The Battle of the Somme was not a one day affair and the fighting continued, notably with a largely successful dawn attack by the British on July 14, through the summer months. In late August 1916, the "Byng Boys" moved from the muddy fields of Flanders to the Somme, where they took over a section of the front line west of the village of Courcelette. They ran into heavy fighting and suffered some 2,600 casualties before the full-scale offensive even got underway.

In the major offensive which began at dawn on September 15 the Canadian Corps, on the extreme left of the attack, assaulted on a 2,000 metre sector west of the village of Courcelette. Advancing behind a creeping barrage (a tactic which had recently been introduced by the British, a consequence of adequately trained gunners, more and better guns and more reliable ammunition), the infantry was aided by the "new engine of war," the armoured tank. There were only a few of these and they were extremely unreliable and very vulnerable to artillery fire. However, at this early stage of the war their sheer presence often threw the enemy into confusion. The attack went well. By 8 a.m., the main objective, a defence bastion known as the Sugar Factory, was taken, and the Canadians pushed ahead to Courcelette. Numerous German counter-attacks were successfully repulsed and by the next day the position was consolidated. The enemy then brought up reinforcements, the fighting intensified, and gains became microscopic.
Canadian Recruitment Poster

In the weeks that followed the three Canadian divisions again and again attacked a series of German entrenchments. The final Canadian objective was that "ditch of evil memory," Regina Trench. It repeatedly defied capture, and when the first three divisions were relieved in the middle of October, Regina Trench was closer, but still not taken.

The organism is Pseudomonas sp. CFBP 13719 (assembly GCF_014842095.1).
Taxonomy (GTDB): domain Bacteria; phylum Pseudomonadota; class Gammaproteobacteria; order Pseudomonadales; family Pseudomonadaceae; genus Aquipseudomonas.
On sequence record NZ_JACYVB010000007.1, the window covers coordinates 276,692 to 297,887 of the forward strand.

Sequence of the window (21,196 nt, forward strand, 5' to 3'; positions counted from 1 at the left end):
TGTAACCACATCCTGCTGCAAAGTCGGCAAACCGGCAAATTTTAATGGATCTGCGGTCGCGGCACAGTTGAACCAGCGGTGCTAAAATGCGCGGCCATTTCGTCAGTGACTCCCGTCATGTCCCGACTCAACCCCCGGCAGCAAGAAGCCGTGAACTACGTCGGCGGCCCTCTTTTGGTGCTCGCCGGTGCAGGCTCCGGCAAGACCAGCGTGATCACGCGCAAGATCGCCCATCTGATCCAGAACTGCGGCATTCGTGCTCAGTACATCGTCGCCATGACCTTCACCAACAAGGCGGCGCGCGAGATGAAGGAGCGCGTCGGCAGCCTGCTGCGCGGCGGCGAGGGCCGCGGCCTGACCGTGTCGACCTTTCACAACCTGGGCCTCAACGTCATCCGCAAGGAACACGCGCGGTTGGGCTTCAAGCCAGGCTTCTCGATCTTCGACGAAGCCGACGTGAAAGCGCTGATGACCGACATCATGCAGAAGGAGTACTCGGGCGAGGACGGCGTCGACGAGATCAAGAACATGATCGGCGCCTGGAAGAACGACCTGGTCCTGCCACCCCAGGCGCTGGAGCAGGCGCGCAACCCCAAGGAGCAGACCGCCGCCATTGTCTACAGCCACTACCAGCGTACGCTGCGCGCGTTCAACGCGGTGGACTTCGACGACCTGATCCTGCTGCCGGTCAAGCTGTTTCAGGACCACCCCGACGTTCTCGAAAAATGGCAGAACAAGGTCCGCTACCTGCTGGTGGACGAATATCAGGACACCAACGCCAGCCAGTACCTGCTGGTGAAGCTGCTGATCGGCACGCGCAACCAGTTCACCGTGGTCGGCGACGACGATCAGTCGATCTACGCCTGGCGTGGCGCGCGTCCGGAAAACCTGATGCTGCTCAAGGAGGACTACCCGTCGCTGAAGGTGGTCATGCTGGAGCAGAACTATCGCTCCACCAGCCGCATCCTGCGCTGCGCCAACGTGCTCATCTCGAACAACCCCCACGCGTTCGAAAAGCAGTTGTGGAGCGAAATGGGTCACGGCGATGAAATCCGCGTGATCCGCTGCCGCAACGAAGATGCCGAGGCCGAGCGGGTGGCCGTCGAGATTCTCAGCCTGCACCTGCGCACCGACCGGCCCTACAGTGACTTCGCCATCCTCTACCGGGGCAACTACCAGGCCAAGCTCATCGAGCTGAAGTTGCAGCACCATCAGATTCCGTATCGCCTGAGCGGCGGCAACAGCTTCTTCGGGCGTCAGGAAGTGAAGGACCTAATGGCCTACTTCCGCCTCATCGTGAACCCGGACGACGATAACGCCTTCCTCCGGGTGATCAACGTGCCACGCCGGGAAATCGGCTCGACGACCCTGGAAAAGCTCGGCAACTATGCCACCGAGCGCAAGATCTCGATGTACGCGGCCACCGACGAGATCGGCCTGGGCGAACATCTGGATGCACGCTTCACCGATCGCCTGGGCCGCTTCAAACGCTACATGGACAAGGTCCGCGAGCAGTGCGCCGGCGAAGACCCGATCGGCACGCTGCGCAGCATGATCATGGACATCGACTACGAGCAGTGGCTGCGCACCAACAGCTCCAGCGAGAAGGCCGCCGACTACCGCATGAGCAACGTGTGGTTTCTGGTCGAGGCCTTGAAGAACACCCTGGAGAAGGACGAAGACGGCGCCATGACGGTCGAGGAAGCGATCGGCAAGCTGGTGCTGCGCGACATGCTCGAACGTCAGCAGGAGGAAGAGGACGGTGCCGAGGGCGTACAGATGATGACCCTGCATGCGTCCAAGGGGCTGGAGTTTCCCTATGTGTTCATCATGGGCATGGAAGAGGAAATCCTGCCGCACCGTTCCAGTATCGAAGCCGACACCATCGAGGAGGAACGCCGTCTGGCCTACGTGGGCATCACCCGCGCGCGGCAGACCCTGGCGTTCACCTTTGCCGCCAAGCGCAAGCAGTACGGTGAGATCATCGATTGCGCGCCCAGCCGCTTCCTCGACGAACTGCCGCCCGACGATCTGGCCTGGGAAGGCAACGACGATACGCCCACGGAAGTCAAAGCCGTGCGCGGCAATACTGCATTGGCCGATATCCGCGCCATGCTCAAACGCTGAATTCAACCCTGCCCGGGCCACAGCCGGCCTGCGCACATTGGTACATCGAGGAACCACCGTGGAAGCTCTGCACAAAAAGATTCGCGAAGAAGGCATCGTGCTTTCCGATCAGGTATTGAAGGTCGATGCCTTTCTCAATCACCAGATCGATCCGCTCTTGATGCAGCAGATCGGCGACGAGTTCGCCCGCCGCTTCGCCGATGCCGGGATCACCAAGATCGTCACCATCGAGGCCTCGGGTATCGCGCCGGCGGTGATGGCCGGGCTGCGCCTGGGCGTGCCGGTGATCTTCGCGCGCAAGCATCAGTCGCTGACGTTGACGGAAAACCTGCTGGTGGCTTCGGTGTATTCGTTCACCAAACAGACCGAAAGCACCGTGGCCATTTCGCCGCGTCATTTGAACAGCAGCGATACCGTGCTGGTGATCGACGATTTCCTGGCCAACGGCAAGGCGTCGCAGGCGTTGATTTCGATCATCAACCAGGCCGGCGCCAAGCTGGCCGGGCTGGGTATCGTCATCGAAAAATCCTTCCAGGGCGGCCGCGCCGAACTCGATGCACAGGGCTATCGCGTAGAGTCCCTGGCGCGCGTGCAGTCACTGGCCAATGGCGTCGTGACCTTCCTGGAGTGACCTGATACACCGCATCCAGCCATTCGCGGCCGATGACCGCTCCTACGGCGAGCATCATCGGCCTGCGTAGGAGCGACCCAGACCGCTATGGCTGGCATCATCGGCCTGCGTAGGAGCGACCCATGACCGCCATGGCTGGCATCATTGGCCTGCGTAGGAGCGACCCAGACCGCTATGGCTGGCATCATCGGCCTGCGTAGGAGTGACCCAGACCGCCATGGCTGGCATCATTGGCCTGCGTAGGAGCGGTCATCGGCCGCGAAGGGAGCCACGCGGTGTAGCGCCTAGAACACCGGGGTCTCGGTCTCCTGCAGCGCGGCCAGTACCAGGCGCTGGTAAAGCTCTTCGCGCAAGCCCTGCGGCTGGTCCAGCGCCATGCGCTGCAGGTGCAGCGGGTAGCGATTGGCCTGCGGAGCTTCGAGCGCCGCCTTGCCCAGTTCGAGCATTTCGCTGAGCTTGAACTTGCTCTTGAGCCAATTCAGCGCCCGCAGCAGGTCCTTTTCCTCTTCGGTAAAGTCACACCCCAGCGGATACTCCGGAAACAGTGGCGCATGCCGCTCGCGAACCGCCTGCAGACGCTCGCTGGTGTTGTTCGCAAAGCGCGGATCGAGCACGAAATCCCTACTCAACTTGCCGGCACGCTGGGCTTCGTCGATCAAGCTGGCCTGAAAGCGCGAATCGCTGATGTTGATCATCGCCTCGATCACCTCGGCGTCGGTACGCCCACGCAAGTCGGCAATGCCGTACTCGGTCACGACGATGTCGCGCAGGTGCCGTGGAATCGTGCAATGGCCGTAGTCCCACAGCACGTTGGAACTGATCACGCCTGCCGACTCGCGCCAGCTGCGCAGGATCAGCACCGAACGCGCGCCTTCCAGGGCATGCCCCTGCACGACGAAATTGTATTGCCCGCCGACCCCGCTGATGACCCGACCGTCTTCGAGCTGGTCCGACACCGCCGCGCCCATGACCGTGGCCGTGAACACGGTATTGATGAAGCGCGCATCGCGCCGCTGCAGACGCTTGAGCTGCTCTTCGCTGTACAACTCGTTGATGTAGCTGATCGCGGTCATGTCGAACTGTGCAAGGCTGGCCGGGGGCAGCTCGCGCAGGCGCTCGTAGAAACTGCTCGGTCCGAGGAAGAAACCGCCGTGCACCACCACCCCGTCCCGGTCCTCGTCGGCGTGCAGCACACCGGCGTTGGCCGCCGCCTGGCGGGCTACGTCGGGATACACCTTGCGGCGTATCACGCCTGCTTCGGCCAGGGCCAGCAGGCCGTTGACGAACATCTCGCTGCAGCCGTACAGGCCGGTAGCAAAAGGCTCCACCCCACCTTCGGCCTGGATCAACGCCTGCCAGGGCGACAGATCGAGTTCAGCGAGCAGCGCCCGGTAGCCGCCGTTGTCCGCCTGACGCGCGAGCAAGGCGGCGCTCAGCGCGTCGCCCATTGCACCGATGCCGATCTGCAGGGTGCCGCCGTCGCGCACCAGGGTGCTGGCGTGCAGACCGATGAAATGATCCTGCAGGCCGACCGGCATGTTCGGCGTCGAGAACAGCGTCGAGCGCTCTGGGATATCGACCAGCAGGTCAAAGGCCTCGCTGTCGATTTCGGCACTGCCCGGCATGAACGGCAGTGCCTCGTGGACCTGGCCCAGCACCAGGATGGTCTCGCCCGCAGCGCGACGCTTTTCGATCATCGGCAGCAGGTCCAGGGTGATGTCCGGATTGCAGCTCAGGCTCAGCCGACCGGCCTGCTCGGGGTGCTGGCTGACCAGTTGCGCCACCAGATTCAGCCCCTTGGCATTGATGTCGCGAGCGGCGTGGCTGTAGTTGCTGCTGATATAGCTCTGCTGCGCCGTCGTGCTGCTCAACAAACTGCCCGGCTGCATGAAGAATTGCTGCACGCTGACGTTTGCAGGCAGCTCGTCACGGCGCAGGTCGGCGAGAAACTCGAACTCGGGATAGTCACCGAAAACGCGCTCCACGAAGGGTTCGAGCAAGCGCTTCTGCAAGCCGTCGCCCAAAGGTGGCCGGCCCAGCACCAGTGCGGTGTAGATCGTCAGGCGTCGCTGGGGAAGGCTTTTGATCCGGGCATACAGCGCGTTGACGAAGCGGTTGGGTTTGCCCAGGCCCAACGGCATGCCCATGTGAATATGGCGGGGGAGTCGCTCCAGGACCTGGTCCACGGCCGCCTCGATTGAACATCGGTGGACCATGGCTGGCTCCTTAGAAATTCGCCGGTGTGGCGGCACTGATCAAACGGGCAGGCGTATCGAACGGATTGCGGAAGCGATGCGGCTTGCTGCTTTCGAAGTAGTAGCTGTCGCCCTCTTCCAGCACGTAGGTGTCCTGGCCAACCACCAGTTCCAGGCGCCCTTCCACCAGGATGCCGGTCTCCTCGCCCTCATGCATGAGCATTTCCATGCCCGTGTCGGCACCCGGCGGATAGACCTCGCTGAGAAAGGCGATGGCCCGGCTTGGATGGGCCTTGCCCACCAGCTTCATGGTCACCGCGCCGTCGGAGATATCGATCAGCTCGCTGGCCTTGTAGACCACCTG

When the newly arrived 4th Division took its place in the line it faced an almost unbelievable ordeal of knee-deep mud and violent, tenacious, enemy resistance. However, despite the almost impenetrable curtain of fire, on November 11 the Division captured Regina Trench—to find it reduced to a mere depression in the chalk. A week later, in the final attack of the Somme, the Canadians advanced to Desire Trench—a remarkable feat of courage and endurance. The 4th Division then rejoined the Corps opposite Vimy Ridge.

There were no further advances that year. The autumn rains turned the battlefield into a bog and the offensive staggered to a halt. The line had been moved forward only ten kilometres, though ground of itself was not particularly important except in terms of morale. The Allies had suffered some 650,000 casualties, and both sides had about 200,000 killed. The Germans refer to the Battle of the Somme as das Blutbad—the blood bath. One German officer described the Somme as "the muddy graveyard of the German Army," for the British it turned an army of eager, inexperienced recruits into a fighting machine on a par with those of France and Germany, but at a terrible cost in human life.

The Somme had cost Canada 24,029 casualties, but it was here that the Canadians confirmed their reputation as hard-hitting shock troops. "The Canadians," wrote Lloyd George, "played a part of such distinction that thenceforward they were marked out as storm troops; for the remainder of the war they were brought along to head the assault in one great battle after another. Whenever the Germans found the Canadian Corps coming into the line they prepared for the worst."
Second Canadian cemetery at Sunken Road, Contalmaison ( Somme, France) in which Private Bulford whose death age 21 was recorded as 12th October 1916 lies buried. He is also remembered on the Memorial Chamber of the Peace Tower in Ottawa, Canada.